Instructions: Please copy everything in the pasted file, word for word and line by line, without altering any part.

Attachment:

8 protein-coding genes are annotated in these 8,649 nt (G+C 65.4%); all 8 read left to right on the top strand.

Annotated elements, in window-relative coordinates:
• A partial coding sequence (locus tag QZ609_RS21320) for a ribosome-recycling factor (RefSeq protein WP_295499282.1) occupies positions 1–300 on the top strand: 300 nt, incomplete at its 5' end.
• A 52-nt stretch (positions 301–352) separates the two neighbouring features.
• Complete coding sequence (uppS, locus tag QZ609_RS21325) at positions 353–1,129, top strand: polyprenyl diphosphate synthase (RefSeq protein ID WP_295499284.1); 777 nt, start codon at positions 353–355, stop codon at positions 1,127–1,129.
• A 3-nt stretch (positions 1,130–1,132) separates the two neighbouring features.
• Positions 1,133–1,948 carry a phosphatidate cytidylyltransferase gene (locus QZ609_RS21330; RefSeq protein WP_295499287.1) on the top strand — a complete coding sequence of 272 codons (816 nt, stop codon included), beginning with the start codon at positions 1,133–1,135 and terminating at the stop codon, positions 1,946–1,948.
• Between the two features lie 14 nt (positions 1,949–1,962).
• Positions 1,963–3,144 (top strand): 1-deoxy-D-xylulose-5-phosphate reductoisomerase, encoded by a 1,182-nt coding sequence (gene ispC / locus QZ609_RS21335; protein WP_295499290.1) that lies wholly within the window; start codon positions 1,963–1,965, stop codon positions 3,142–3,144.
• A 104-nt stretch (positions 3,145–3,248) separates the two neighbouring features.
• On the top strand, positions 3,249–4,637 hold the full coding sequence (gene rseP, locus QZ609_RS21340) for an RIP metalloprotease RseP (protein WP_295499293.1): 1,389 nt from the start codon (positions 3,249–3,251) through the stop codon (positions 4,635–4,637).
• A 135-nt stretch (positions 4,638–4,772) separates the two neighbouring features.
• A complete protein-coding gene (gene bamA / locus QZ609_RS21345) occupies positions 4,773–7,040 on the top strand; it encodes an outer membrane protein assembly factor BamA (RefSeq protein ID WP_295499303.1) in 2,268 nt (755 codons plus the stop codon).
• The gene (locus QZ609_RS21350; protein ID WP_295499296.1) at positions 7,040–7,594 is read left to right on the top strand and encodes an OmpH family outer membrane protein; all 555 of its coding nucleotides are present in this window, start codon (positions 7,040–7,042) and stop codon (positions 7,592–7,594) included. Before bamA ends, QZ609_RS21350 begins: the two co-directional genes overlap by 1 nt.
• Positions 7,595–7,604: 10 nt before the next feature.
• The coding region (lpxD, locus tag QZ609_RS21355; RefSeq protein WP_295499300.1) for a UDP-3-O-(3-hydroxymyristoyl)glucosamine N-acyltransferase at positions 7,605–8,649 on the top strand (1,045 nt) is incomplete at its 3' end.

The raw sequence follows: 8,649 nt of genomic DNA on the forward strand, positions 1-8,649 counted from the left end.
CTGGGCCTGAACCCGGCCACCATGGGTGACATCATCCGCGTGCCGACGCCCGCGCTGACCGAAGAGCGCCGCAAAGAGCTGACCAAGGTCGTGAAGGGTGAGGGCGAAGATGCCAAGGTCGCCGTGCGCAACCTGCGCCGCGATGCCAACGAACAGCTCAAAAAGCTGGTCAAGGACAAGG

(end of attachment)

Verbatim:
8 protein-coding genes are annotated in these 8,649 nt (G+C 65.4%); all 8 read left to right on the top strand.

Annotated elements, in window-relative coordinates:
• A partial coding sequence (locus tag QZ609_RS21320) for a ribosome-recycling factor (RefSeq protein WP_295499282.1) occupies positions 1–300 on the top strand: 300 nt, incomplete at its 5' end.
• A 52-nt stretch (positions 301–352) separates the two neighbouring features.
• Complete coding sequence (uppS, locus tag QZ609_RS21325) at positions 353–1,129, top strand: polyprenyl diphosphate synthase (RefSeq protein ID WP_295499284.1); 777 nt, start codon at positions 353–355, stop codon at positions 1,127–1,129.
• A 3-nt stretch (positions 1,130–1,132) separates the two neighbouring features.
• Positions 1,133–1,948 carry a phosphatidate cytidylyltransferase gene (locus QZ609_RS21330; RefSeq protein WP_295499287.1) on the top strand — a complete coding sequence of 272 codons (816 nt, stop codon included), beginning with the start codon at positions 1,133–1,135 and terminating at the stop codon, positions 1,946–1,948.
• Between the two features lie 14 nt (positions 1,949–1,962).
• Positions 1,963–3,144 (top strand): 1-deoxy-D-xylulose-5-phosphate reductoisomerase, encoded by a 1,182-nt coding sequence (gene ispC / locus QZ609_RS21335; protein WP_295499290.1) that lies wholly within the window; start codon positions 1,963–1,965, stop codon positions 3,142–3,144.
• A 104-nt stretch (positions 3,145–3,248) separates the two neighbouring features.
• On the top strand, positions 3,249–4,637 hold the full coding sequence (gene rseP, locus QZ609_RS21340) for an RIP metalloprotease RseP (protein WP_295499293.1): 1,389 nt from the start codon (positions 3,249–3,251) through the stop codon (positions 4,635–4,637).
• A 135-nt stretch (positions 4,638–4,772) separates the two neighbouring features.
• A complete protein-coding gene (gene bamA / locus QZ609_RS21345) occupies positions 4,773–7,040 on the top strand; it encodes an outer membrane protein assembly factor BamA (RefSeq protein ID WP_295499303.1) in 2,268 nt (755 codons plus the stop codon).
• The gene (locus QZ609_RS21350; protein ID WP_295499296.1) at positions 7,040–7,594 is read left to right on the top strand and encodes an OmpH family outer membrane protein; all 555 of its coding nucleotides are present in this window, start codon (positions 7,040–7,042) and stop codon (positions 7,592–7,594) included. Before bamA ends, QZ609_RS21350 begins: the two co-directional genes overlap by 1 nt.
• Positions 7,595–7,604: 10 nt before the next feature.
• The coding region (lpxD, locus tag QZ609_RS21355; RefSeq protein WP_295499300.1) for a UDP-3-O-(3-hydroxymyristoyl)glucosamine N-acyltransferase at positions 7,605–8,649 on the top strand (1,045 nt) is incomplete at its 3' end.

The raw sequence follows: 8,649 nt of genomic DNA on the forward strand, positions 1-8,649 counted from the left end.
CTGGGCCTGAACCCGGCCACCATGGGTGACATCATCCGCGTGCCGACGCCCGCGCTGACCGAAGAGCGCCGCAAAGAGCTGACCAAGGTCGTGAAGGGTGAGGGCGAAGATGCCAAGGTCGCCGTGCGCAACCTGCGCCGCGATGCCAACGAACAGCTCAAAAAGCTGGTCAAGGACAAGG